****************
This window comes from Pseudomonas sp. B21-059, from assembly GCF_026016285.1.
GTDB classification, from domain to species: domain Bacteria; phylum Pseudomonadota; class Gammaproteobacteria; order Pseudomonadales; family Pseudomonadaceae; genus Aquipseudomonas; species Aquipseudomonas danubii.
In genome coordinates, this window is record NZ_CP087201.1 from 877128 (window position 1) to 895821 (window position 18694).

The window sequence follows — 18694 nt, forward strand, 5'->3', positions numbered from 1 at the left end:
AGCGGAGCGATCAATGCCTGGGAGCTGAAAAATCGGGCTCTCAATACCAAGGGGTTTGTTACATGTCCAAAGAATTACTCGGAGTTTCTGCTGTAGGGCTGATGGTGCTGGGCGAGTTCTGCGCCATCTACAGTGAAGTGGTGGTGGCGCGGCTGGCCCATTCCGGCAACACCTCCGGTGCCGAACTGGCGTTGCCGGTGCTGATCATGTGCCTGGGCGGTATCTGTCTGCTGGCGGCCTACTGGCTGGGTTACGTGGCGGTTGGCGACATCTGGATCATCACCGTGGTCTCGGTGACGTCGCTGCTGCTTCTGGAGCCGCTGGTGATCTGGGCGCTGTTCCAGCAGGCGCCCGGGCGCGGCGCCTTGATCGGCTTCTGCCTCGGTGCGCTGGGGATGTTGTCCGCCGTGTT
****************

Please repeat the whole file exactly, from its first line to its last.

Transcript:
This window comes from Pseudomonas sp. B21-059, from assembly GCF_026016285.1.
GTDB classification, from domain to species: domain Bacteria; phylum Pseudomonadota; class Gammaproteobacteria; order Pseudomonadales; family Pseudomonadaceae; genus Aquipseudomonas; species Aquipseudomonas danubii.
In genome coordinates, this window is record NZ_CP087201.1 from 877128 (window position 1) to 895821 (window position 18694).

The window sequence follows — 18694 nt, forward strand, 5'->3', positions numbered from 1 at the left end:
AGCGGAGCGATCAATGCCTGGGAGCTGAAAAATCGGGCTCTCAATACCAAGGGGTTTGTTACATGTCCAAAGAATTACTCGGAGTTTCTGCTGTAGGGCTGATGGTGCTGGGCGAGTTCTGCGCCATCTACAGTGAAGTGGTGGTGGCGCGGCTGGCCCATTCCGGCAACACCTCCGGTGCCGAACTGGCGTTGCCGGTGCTGATCATGTGCCTGGGCGGTATCTGTCTGCTGGCGGCCTACTGGCTGGGTTACGTGGCGGTTGGCGACATCTGGATCATCACCGTGGTCTCGGTGACGTCGCTGCTGCTTCTGGAGCCGCTGGTGATCTGGGCGCTGTTCCAGCAGGCGCCCGGGCGCGGCGCCTTGATCGGCTTCTGCCTCGGTGCGCTGGGGATGTTGTCCGCCGTGTT